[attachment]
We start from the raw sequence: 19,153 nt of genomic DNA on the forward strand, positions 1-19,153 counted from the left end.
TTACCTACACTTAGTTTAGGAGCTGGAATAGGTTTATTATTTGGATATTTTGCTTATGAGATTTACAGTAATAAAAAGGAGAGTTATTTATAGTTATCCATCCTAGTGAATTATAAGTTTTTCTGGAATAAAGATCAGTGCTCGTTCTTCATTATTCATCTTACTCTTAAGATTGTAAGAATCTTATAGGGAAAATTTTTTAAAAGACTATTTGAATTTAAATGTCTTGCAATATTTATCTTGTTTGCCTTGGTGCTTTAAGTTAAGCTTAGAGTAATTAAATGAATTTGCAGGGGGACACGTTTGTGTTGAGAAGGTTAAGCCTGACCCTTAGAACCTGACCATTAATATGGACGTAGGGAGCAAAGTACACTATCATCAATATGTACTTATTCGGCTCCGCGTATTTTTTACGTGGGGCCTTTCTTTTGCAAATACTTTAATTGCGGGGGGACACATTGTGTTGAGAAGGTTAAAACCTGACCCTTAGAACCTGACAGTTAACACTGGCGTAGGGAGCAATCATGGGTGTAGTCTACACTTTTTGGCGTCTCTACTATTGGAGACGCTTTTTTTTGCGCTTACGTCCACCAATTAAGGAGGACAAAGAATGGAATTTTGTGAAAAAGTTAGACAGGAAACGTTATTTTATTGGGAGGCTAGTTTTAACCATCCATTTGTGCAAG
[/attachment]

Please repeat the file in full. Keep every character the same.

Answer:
We start from the raw sequence: 19,153 nt of genomic DNA on the forward strand, positions 1-19,153 counted from the left end.
TTACCTACACTTAGTTTAGGAGCTGGAATAGGTTTATTATTTGGATATTTTGCTTATGAGATTTACAGTAATAAAAAGGAGAGTTATTTATAGTTATCCATCCTAGTGAATTATAAGTTTTTCTGGAATAAAGATCAGTGCTCGTTCTTCATTATTCATCTTACTCTTAAGATTGTAAGAATCTTATAGGGAAAATTTTTTAAAAGACTATTTGAATTTAAATGTCTTGCAATATTTATCTTGTTTGCCTTGGTGCTTTAAGTTAAGCTTAGAGTAATTAAATGAATTTGCAGGGGGACACGTTTGTGTTGAGAAGGTTAAGCCTGACCCTTAGAACCTGACCATTAATATGGACGTAGGGAGCAAAGTACACTATCATCAATATGTACTTATTCGGCTCCGCGTATTTTTTACGTGGGGCCTTTCTTTTGCAAATACTTTAATTGCGGGGGGACACATTGTGTTGAGAAGGTTAAAACCTGACCCTTAGAACCTGACAGTTAACACTGGCGTAGGGAGCAATCATGGGTGTAGTCTACACTTTTTGGCGTCTCTACTATTGGAGACGCTTTTTTTTGCGCTTACGTCCACCAATTAAGGAGGACAAAGAATGGAATTTTGTGAAAAAGTTAGACAGGAAACGTTATTTTATTGGGAGGCTAGTTTTAACCATCCATTTGTGCAAG